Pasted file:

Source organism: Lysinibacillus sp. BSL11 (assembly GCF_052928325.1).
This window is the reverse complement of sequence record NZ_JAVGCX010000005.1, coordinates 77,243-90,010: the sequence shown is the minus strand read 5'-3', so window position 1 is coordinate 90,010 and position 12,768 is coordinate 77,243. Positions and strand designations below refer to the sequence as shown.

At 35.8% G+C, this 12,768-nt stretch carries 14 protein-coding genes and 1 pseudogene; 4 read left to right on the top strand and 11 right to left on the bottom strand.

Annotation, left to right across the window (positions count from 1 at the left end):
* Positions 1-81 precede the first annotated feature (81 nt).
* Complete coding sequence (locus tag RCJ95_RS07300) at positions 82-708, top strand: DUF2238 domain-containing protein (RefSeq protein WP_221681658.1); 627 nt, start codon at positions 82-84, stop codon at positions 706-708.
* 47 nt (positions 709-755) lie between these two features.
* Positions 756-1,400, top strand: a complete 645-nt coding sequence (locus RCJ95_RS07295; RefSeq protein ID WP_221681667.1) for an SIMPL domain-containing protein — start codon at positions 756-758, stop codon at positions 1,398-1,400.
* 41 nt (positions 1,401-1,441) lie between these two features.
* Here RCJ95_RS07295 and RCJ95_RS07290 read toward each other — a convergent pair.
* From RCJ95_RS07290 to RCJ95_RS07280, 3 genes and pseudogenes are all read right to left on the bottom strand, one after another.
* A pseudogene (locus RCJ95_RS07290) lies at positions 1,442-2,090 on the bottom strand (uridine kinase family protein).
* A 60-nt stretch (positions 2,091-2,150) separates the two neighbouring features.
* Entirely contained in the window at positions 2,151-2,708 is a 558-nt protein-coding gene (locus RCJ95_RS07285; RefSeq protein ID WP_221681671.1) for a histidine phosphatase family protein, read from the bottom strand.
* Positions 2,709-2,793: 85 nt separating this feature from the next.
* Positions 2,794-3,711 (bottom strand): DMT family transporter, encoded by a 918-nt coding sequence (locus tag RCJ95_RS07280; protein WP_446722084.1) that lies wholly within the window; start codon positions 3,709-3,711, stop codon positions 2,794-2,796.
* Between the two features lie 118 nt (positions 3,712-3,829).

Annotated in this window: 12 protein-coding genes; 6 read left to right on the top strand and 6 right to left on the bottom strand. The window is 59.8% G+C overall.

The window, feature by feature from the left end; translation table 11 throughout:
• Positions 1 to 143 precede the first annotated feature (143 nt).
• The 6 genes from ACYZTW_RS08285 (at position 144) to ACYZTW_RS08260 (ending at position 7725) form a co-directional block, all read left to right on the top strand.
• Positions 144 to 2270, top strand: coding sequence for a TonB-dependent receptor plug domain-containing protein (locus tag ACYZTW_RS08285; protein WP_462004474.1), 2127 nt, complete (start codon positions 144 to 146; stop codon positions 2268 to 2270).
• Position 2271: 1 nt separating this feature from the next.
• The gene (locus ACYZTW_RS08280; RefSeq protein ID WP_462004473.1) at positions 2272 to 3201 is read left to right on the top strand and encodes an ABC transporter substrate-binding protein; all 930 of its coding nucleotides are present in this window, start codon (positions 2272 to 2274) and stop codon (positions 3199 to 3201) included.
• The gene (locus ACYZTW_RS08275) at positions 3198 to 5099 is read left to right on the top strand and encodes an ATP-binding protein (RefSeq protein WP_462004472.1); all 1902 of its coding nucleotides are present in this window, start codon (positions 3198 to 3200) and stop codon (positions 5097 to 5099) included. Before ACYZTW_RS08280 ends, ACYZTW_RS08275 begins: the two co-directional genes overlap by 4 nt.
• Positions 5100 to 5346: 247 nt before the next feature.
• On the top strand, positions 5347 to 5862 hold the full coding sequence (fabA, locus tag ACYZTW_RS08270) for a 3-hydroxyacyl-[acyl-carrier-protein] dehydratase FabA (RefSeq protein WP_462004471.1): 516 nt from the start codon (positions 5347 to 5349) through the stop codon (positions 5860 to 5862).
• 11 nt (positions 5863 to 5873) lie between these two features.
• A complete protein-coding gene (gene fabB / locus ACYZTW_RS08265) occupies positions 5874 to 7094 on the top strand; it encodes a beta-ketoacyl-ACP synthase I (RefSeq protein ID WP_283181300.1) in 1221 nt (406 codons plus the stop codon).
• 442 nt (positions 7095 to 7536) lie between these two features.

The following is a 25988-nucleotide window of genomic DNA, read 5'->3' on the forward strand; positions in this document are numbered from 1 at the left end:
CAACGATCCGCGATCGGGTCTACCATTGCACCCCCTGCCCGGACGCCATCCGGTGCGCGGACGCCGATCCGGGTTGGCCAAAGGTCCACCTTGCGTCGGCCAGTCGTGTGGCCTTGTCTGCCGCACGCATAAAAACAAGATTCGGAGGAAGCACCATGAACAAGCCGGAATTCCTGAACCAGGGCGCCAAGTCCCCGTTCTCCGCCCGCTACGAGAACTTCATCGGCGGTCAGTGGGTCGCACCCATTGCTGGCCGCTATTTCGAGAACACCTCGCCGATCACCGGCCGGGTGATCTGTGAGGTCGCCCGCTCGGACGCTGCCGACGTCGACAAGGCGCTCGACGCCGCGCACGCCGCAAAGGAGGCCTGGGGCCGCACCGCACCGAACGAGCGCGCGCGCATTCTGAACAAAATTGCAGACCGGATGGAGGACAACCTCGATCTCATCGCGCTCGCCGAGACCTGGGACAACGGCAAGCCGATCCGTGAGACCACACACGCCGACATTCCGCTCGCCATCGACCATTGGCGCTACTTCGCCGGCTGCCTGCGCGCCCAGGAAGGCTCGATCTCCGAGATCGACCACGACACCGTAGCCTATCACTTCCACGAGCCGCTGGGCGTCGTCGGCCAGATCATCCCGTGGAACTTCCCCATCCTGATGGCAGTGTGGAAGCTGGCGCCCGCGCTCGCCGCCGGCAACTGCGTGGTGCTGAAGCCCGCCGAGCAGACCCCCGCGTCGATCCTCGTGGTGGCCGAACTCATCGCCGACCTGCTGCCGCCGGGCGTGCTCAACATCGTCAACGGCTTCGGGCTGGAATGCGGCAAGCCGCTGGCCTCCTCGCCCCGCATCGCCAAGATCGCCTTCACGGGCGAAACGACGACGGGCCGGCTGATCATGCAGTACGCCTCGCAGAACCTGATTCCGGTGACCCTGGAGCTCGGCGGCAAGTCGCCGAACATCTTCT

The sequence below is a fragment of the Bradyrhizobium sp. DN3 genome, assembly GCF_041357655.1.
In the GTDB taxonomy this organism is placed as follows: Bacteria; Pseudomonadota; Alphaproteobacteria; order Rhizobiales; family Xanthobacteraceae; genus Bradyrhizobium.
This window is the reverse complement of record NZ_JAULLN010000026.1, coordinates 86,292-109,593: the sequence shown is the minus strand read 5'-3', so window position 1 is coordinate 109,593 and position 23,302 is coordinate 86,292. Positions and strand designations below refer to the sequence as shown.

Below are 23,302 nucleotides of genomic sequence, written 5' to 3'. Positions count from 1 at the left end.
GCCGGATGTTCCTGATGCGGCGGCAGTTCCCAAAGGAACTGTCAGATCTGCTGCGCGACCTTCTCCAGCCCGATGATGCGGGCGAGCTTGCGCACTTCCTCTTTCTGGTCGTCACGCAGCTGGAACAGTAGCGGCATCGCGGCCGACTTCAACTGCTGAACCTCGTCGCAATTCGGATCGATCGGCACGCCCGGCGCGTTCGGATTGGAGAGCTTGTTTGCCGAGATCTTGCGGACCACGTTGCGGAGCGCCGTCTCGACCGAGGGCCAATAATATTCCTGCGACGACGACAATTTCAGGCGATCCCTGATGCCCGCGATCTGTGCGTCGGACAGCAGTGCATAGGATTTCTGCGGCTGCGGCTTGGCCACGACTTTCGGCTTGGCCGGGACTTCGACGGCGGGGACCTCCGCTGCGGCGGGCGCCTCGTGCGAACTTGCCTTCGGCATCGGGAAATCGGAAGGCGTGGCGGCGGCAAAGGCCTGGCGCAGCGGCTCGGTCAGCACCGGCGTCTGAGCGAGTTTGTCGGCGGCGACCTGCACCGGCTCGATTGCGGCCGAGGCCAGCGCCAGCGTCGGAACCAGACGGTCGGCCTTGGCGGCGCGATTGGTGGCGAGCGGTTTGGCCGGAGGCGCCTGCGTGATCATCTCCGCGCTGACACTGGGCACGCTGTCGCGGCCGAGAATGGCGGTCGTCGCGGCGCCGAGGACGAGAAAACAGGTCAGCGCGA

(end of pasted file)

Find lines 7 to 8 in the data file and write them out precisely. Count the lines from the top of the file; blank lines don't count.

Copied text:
* 47 nt (positions 709-755) lie between these two features.
* Positions 756-1,400, top strand: a complete 645-nt coding sequence (locus RCJ95_RS07295; RefSeq protein ID WP_221681667.1) for an SIMPL domain-containing protein — start codon at positions 756-758, stop codon at positions 1,398-1,400.